JDRF Experts Weigh in on Better Metrics for Blood-Glucose Control
Technological advances and enhanced treatments over the past 40 years have led to major improvements in blood-glucose control for people with type 1 diabetes (T1D).
More sophisticated tools, such as systems to automate some insulin delivery or glucose responsive insulin, could help to improve blood-glucose control. To this end, JDRF continues to lead in the support of technological advances and research initiatives to better treat T1D. These new technologies require new metrics for evaluating performance and outcomes. Hemoglobin A1c (HbA1c or A1c), a test that measures a person’s blood-glucose levels over the past several months, is a key metric, or analytical measurement, used today in T1D management. But since it reflects an average blood-glucose level over the span of 120 days, it is not a good marker for T1D control on a day-to-day basis; the occurrence and frequency of dangerous blood-glucose highs and lows are not represented in the A1c. Experts argue that standardization of metrics to measure the success of a person’s T1D control (minimizing high and low blood-sugar exposure) is important, but A1c should not be the sole measure of control.
Two of our very own experts in the field—Aaron J. Kowalski, Ph.D., JDRF’s vice president of treatment therapies, and Sanjoy Dutta, Ph.D., JDRF’s senior director of treat therapies—recently contributed their thoughts on the need for better approaches and standards by which to judge success of T1D control and on how to improve standards of care in a commentary published in the journal Diabetes Technology and Therapeutics. Following is their expert view:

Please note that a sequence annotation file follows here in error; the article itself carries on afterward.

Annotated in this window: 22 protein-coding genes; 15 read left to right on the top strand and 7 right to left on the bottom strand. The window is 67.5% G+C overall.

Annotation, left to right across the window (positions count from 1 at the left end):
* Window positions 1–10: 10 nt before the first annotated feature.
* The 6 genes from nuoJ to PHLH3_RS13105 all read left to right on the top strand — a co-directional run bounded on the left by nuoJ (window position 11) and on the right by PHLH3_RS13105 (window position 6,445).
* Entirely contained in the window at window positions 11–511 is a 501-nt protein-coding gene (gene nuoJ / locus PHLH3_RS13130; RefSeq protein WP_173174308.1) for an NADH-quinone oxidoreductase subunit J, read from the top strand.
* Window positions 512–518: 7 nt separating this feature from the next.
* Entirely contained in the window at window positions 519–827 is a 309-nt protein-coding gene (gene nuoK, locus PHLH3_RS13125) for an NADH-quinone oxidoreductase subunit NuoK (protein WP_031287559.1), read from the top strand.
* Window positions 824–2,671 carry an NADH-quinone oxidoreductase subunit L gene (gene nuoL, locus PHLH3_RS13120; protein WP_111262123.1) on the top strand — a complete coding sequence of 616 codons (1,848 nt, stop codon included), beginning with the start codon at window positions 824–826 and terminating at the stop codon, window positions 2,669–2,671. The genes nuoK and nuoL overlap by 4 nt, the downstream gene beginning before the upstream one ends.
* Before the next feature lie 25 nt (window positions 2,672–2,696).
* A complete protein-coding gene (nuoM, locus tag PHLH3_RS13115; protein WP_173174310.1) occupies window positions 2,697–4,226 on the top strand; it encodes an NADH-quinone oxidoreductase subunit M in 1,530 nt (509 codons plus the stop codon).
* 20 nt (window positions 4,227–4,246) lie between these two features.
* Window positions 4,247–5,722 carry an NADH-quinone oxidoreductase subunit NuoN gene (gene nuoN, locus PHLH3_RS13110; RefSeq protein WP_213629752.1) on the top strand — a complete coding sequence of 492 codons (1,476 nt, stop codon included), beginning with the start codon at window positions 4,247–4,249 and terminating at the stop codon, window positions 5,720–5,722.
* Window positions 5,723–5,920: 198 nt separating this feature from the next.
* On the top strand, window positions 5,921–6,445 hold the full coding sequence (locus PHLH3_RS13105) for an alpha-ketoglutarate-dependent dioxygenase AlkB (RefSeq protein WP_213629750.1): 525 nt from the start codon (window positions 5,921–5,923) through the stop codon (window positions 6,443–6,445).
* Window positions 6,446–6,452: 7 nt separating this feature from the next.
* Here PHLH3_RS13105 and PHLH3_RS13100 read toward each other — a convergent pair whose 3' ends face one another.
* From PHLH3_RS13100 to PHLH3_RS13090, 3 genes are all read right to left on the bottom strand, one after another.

Since the discovery of insulin in 1921, the trajectory of advances in the treatment of diabetes was flat through to the 1970s, when a pivot occurred. In the 1980s, widespread home blood-glucose monitoring became a reality, insulin pump therapy was commercialized, recombinant human insulin became the standard of care. Importantly, these advances saw a major improvement in glucose control and appreciation of the role of hyperglycemia in the development of diabetes complications. More recently, significant new options have been developed to better treat diabetes—continuous glucose monitors, novel insulin analogues, incretins, and many other therapies have added to our treatment armamentarium. Surprisingly, these more recent advances have not led to similar improvements in the HbA1c levels across the population. Instead, today we sit on an “A1c plateau” (1, 2). Bergenstal et al. address what may be the key element of this problem. Although we have seen the introduction of many new treatments, the diabetes ecosystem is not equipped to empower the provider or the patient to maximize the utility of these therapies. It is clear that we have a breakdown between therapeutic efficacy and effectiveness. A ripe place to start to address this problem is through standardization of metrics for the most important marker of diabetes management—glucose levels.
Since the landmark DCCT study, the HbA1c has been the gold standard metric for diabetes control (3). There is obvious justification for this. The DCCT/EDIC and UKPDS conclusively demonstrated the correlation between HbA1c levels and the development of both microvascular and macrovascular diabetes complications (4-8). HbA1c measures a physiologic process by which the hemoglobin molecule is glycated, which is a surrogate for glycation of other proteins in the body and a driver of diabetes complications (9). Therefore, the HbA1c represents a measurable link between glucose levels and the factors driving complications development.